This article looks at the recenthistory of conflict within Somalia; the conditions in which itspeople are currently living; humanitarian concerns and the effortsof aid agencies; the role of the United Nations; internationalnaval action being taken against piracy; and a method of overcominglegal and policy difficulties in prosecuting capturedpirates. Attention focuses on piracy Two things are well known aboutSomalia from recent newspaper reports, magazine articles, Internetpages, and radio and television broadcasts. First, it is avirtually lawless country which has been without proper governmentsince 1991. Secondly, a small number of its people have sodisrupted merchant shipping off its coasts that warships fromtwenty or more nations have been mobilised at vast expense to tryto prevent vessels in the Gulf of Aden and the Indian Ocean frombeing hijacked. Attacks by heavily-armed Somali pirates createheadlines, with sensational incidents such as the capture of theUkrainian ro-ro Faina (carrying 33 ex-Soviet battle tanksand other weapons), and the recently released VLCC SiriusStar, providing news for weeks on end. But in reports of theintrigue surrounding the sale and the intended destination ofFaina's cargo of heavy weapons, and speculation as tothe value of the 2 million barrels of crude oil on SiriusStar, what has often been under-stated is the cost in humanterms of the sufferings of the crews and the effect of theircapture upon their families. And even further away from thoseheadlines are the appalling conditions in which most of the Somalipeople themselves have been living year after year. Conflict and instability in Somalia In 1992, the year after the fall ofthe military dictatorship of General Siad Barre, who had ruled thecountry since assuming power in 1969, the United Nations SecurityCouncil by Resolution 751 (1992) established an operation inSomalia ("UNOSOM"), and appointed a dedicated SecurityCouncil Committee. The operation was to monitor the ceasefire thenachieved between warring factions in Mogadishu, while the Committeewas to monitor the embargo placed earlier in the year on the importof weapons and military equipment. Later, from December 1992,coalition forces led by the United States—a United TaskForce known as "UNITAF"—intervened underUNOSOM, in a mission intended to create a secure environment forthe delivery of humanitarian aid to relieve starvation in Somalia.Then, from May 1993 until March 1995 UNITAF was succeeded by UNOSOMII, charged with restoring peace, stability, and law and order.UNOSOM II was supported by troops of a United States' JointTask Force. Overall, however, the missions were failures, althoughthere were some humanitarian achievements. There have followed years offighting throughout much of Somalia, with the country noweffectively divided into three main regions: since 1991 Somaliland,a self-declared republic (but not recognised internationally)occupying part of the northern coast adjoining Djibouti; since 1998Puntland, a self-declared autonomous state that has not soughtindependence, occupying the remaining part of Somalia'snorthern coast and the northern part of the eastern coast; with theremaining part of the country notionally under the control of theTransitional Federal Government ("TFG"), established in2004. In reality, however, the TFG is ineffective and power islargely in the hands of local secular warlords and militant Islamicgroups (as is clear from, for example, the Report of the UnitedNations Security Council's Monitoring Group on Somalia, dated10 December 2008). Until recently, large parts of the south of thecountry were controlled by the Islamic Courts Union("ICU") and the US-proscribed terrorist organisationAl-Shabaab. In 2006, armed forces ofEthiopia—Somalia's main westernneighbour—entered the country to support the TFG. Therefollowed clashes with the ICU, which was routed in early 2007.Subsequently, new Islamic militant groups have formed, and havebeen in armed conflict with the TFG. The latest development is thatthe Ethiopian force departed in January 2009; it has not beenreplaced; and the few remaining African Union troops areinsufficient to ensure stability. Life in Somalia Meanwhile, the ordinary populationof Somalia, comprising 8-9 million persons, continues to suffer.Less than 40 per cent of the adults are literate; with thecountry's economy based largely on agriculture, includinglivestock, the estimated gross domestic product is under £300a head (the UK equivalent is about £20,000); and it isestimated that nearly half of the population is starving. In areport published in 2007, the Minority Rights GroupInternational—a non-governmental organisation working tosecure the rights of ethnic, religious and linguistic minoritiesand indigenous peoples worldwide—identified Somalia asthe most dangerous country in the world for minorities, andattributed the root cause of conflict within the country tointer-clan rivalries. Subsequently, ForeignPolicy magazine, in their 2008 report, ranked Somalia as themost unstable country in the world (worse even than Afghanistan,Iraq, Zimbabwe and Sudan). And the 2008 Ibrahim Index of AfricanGovernment—published by the Mo IbrahimFoundation—ranked Somalia as the clearly worst performerin Africa judged in the categories of Safety and Security; Rule ofLaw, Transparency and Corruption; Participation and Human Rights;and Human Development. The December 2008 Displaced PopulationReport, published by the United Nations Office for the Coordinationof Humanitarian Affairs ("UNOCHA"), put the number ofpersons within Somalia who had been displaced as a result ofinstability in the country at 1.3 million. Of these, an estimated1.1 million are within south and central Somalia and aroundMogadishu, where the humanitarian situation continues todeteriorate, and where there have been massive civilian casualties.The UNOCHA reported that Ali Sheikh Yassin, acting chairman of theMogadishu-based Elman Human Rights Organisation, claimed that TFGsecurity forces had terrorised the population, and that his grouphad verified 16,000 civilian deaths and 30,000 injuries during 2007and 2008, with many more people unaccounted for. In addition, thereare weekly reports of aid workers being...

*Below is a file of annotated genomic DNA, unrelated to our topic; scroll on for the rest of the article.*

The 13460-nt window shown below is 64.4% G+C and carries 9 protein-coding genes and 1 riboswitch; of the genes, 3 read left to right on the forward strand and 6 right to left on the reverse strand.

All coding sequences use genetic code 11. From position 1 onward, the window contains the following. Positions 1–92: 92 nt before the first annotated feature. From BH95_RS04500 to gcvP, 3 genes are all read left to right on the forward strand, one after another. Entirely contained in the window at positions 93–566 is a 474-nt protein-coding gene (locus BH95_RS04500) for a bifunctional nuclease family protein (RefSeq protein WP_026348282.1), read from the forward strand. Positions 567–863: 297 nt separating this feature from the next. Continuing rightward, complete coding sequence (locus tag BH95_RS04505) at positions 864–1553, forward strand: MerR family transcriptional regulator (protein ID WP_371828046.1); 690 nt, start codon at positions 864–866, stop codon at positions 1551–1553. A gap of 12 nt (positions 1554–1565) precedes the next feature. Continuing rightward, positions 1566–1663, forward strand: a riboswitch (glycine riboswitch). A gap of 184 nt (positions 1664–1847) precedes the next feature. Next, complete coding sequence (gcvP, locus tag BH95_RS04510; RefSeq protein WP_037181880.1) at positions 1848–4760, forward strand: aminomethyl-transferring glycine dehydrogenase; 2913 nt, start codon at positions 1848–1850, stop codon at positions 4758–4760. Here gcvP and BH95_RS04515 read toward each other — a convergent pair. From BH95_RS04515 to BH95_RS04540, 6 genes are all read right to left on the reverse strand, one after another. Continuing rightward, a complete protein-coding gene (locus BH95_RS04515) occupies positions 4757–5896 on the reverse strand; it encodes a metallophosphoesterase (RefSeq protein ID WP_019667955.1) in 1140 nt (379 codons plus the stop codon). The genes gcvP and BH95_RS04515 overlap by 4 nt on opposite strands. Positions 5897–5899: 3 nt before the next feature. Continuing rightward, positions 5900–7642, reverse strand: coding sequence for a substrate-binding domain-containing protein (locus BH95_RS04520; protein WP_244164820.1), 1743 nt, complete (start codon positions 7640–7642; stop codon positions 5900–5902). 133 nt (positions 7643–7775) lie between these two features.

Somalia, The Gulf Of Aden, And Piracy
|Author:||Mr John Knott|
|Profession:||Holman Fenwick Willan|